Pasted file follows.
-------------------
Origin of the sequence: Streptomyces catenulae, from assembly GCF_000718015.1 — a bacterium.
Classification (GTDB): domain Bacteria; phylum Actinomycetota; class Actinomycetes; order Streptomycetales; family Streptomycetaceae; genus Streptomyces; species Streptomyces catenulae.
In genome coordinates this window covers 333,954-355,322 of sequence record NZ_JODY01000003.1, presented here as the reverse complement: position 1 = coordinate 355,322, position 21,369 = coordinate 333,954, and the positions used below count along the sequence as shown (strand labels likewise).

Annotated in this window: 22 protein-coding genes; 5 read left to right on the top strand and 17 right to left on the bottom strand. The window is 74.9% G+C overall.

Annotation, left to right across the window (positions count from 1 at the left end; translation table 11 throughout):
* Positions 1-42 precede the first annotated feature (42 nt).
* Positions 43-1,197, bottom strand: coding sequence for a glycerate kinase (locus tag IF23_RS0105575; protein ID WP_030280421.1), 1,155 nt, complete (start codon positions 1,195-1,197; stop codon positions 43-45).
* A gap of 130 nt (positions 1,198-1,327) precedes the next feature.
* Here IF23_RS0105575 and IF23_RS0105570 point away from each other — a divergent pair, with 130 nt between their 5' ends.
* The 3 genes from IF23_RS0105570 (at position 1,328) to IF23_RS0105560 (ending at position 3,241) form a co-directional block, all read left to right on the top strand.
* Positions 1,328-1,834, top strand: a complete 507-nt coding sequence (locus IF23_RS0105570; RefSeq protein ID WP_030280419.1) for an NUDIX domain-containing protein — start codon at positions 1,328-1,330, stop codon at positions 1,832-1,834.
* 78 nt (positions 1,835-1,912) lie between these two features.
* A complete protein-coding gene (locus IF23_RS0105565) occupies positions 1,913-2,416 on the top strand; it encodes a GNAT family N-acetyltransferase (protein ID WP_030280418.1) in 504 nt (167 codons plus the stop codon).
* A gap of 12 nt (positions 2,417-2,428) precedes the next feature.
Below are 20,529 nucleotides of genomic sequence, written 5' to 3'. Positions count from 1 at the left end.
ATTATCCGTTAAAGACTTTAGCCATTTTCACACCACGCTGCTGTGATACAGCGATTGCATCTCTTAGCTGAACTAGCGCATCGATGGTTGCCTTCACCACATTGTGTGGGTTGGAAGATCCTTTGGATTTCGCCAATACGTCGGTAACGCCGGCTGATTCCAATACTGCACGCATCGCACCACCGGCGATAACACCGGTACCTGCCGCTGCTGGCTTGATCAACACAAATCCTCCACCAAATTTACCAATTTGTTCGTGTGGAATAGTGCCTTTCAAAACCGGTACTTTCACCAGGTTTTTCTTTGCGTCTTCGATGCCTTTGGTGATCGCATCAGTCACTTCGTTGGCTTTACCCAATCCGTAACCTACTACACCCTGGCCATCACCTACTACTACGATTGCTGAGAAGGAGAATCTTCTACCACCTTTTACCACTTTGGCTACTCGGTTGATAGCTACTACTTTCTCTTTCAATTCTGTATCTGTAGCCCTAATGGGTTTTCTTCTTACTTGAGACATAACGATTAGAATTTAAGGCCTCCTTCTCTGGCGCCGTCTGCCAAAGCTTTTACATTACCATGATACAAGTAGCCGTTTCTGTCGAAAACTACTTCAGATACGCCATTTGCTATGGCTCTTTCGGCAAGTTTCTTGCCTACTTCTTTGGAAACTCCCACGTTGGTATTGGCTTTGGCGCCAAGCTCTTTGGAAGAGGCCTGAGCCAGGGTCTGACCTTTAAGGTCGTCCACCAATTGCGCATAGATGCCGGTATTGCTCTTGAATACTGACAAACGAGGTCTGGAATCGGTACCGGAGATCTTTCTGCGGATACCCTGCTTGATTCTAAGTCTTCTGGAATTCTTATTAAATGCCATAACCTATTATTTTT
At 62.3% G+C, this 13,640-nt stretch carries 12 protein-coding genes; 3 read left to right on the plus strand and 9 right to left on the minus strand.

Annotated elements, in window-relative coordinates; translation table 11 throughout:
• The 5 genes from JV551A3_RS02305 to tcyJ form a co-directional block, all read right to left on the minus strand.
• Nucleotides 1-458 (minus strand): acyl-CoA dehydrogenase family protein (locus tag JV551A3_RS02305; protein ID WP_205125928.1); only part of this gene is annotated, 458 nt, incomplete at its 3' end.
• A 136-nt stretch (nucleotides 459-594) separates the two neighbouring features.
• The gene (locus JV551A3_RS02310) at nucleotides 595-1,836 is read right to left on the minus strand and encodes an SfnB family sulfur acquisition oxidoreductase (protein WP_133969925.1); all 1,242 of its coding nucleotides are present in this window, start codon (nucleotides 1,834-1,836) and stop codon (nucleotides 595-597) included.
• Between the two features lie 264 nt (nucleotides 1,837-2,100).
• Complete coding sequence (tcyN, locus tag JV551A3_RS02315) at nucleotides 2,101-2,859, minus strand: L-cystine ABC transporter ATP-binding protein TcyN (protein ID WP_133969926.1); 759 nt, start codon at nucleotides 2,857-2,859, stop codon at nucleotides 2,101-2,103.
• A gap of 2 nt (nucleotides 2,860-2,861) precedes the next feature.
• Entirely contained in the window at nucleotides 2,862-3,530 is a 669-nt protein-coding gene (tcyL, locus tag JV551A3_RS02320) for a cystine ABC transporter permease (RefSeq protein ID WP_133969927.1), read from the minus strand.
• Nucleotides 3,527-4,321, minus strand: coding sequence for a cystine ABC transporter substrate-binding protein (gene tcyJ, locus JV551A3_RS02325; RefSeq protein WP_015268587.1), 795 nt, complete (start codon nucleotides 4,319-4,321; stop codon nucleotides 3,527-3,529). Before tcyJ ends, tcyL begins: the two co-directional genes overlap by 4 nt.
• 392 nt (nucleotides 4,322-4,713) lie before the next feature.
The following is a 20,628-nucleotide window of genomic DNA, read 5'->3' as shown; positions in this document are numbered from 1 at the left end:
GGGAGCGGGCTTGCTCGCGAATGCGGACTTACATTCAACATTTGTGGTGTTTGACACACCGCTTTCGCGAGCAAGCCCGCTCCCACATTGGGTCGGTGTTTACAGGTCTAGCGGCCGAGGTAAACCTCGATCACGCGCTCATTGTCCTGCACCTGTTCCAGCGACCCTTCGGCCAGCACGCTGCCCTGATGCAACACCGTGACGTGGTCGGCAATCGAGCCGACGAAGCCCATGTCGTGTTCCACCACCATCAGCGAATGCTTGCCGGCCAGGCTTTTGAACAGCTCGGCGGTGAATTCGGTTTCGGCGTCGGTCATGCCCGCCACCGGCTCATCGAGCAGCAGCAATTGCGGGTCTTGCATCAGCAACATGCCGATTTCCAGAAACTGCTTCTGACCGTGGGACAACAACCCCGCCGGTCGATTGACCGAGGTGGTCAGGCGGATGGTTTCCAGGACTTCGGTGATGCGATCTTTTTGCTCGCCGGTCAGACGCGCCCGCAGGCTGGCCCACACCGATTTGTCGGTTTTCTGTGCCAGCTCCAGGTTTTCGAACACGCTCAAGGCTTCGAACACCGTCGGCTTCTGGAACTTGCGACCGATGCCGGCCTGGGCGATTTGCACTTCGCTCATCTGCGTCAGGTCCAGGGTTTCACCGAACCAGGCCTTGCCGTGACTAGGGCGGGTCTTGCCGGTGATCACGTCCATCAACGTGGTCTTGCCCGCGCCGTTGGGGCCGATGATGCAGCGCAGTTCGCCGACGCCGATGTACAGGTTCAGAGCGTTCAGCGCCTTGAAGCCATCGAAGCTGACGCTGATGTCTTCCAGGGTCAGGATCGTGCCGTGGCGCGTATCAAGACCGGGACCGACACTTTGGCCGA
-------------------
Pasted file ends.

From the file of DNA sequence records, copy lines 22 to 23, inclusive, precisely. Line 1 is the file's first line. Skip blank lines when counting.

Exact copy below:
• The gene (locus JV551A3_RS02310) at nucleotides 595-1,836 is read right to left on the minus strand and encodes an SfnB family sulfur acquisition oxidoreductase (protein WP_133969925.1); all 1,242 of its coding nucleotides are present in this window, start codon (nucleotides 1,834-1,836) and stop codon (nucleotides 595-597) included.
• Between the two features lie 264 nt (nucleotides 1,837-2,100).